(from here) Girard believes that 20th and 21st centuries are more than ever an apocalyptic age. And, once again, he acknowledges a 19th-century German figure as a precursor of these views: Carl von Clausewitz. According to Girard, the great Prussian war strategist realized that modern war would no longer be an honorable enterprise, but rather, a brutal activity that has the potential to destroy all of humanity.
Indeed, Girard believes 20th and 21st centuries are apocalyptic, but not in the fundamentalist sense. The ‘signs’ of the apocalypse are not numerical clues such as 666, but rather, signs that humanity has not found an efficient way to put an end to violence, and unless the Christian message of repentance and withdrawal from violence is assumed, we are headed towards doomsday; not a Final Judgment brought forth by a punishing God, but rather, a doomsday brought about by our own human violence.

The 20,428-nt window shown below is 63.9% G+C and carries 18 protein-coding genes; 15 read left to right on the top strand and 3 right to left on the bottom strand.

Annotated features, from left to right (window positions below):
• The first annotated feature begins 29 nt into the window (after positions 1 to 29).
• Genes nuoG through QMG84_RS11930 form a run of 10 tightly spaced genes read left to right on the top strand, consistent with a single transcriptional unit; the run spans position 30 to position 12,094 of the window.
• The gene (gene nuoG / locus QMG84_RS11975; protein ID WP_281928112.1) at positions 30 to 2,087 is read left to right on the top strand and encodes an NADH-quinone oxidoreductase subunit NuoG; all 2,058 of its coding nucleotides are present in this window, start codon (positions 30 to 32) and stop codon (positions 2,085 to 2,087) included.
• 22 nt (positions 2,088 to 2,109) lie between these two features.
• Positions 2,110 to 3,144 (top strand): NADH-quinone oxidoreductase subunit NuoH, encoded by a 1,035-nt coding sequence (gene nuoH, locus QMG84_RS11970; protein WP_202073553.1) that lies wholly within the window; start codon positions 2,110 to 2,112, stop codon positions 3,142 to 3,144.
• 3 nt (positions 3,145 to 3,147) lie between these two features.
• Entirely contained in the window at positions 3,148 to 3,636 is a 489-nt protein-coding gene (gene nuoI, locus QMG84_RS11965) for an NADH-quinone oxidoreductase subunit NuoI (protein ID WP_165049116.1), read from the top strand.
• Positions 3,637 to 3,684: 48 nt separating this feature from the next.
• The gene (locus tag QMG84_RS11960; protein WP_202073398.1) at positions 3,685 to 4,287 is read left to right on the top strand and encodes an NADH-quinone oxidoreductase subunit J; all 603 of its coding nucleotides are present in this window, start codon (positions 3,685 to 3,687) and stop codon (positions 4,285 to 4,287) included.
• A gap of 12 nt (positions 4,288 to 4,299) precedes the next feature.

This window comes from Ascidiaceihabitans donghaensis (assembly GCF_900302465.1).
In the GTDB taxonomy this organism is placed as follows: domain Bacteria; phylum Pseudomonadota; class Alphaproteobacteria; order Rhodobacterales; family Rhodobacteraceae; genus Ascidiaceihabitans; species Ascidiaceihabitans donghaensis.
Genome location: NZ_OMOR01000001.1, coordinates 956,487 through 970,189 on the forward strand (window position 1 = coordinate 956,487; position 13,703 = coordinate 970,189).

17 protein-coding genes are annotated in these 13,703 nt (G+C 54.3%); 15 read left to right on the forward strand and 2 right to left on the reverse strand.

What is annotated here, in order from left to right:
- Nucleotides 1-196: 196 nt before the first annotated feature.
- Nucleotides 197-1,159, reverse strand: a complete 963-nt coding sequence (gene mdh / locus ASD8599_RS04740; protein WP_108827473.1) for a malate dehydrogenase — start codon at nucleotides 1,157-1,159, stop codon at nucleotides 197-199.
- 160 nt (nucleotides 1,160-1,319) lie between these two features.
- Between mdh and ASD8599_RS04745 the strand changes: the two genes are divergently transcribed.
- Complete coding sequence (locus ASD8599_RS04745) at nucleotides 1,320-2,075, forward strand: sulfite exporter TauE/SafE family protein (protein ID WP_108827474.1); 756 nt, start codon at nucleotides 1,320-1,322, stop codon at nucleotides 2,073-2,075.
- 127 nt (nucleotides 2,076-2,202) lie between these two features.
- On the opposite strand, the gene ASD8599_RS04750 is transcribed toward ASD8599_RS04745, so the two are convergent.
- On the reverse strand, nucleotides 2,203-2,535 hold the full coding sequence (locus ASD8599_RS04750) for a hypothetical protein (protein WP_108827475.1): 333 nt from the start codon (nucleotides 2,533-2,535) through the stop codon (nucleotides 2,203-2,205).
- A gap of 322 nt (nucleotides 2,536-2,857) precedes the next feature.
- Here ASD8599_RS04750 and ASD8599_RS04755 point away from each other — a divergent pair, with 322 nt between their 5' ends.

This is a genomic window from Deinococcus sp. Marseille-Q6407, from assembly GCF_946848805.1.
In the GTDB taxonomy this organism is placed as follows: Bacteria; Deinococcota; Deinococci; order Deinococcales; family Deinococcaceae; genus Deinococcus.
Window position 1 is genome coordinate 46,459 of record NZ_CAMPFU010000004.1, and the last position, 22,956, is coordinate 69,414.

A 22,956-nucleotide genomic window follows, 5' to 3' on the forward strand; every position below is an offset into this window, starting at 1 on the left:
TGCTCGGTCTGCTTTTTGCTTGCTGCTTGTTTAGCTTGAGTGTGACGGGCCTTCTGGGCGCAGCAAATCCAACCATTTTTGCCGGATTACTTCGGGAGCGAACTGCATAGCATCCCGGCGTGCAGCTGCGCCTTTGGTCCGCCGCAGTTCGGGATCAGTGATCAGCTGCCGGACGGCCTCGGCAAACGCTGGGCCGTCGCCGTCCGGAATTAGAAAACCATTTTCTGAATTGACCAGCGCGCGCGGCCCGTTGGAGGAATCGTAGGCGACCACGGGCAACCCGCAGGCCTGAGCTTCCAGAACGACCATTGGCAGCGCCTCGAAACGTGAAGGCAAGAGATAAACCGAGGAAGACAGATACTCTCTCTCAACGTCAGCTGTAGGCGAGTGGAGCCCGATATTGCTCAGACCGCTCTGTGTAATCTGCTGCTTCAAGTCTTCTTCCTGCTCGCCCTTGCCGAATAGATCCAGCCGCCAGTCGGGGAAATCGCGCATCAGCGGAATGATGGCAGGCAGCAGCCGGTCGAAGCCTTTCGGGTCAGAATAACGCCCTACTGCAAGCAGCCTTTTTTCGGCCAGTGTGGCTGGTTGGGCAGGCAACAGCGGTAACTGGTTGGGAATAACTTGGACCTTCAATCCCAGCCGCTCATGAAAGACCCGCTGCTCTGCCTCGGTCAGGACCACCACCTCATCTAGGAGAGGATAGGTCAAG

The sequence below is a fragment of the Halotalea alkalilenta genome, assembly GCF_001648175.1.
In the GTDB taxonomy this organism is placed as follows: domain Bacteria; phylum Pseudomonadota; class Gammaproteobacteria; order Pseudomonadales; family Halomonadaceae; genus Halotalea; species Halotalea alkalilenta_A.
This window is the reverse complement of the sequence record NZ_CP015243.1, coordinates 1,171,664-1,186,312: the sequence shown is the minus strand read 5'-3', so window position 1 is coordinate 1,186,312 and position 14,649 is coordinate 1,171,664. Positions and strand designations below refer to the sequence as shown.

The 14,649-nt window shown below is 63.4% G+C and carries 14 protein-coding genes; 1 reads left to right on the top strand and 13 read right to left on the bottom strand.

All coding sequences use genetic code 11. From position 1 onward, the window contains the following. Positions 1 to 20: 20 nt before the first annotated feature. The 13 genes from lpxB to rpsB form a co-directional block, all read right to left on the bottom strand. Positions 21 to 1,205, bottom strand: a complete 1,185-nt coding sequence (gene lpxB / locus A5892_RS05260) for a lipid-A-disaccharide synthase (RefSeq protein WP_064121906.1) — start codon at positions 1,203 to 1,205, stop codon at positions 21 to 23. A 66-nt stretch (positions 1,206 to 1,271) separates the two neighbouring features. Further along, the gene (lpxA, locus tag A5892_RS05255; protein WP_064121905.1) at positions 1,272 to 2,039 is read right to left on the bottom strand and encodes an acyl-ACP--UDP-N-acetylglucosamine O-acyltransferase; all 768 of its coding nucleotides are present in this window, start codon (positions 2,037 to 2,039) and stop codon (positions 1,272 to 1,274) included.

Girard fears that the apocalypse is near given the rise of nuclear weaponry. It’s not the mass of impact that a nuke causes that worries Girard, but rather the ease with which it can be utilized and how a nation can retaliate even if they’re destroyed through their submarines.
In fact, in 1962 during the Cuban missile crisis, if not for one man — Vasily Arkhipov — the world would have descended into an all-out nuclear war. Although the cloud of nuclear thread faded after the fall of the Soviet Union, Girard fears that it could happen again.
If the end of the world had a beginning, we could do far worse than attribute it to the invention of the nuclear bomb.
Girard’s response to, “What do we as we near the end of times?” is brief and unsatisfactory: Withdraw. Withdraw from the world. Leave it. Tend to your own garden. Stay away and nurture your soul.
“Girard is like the seismograph of history. Able to feel the slight tremors that would balloon to tectonic shifts before others even know that we’re standing on a fault line.”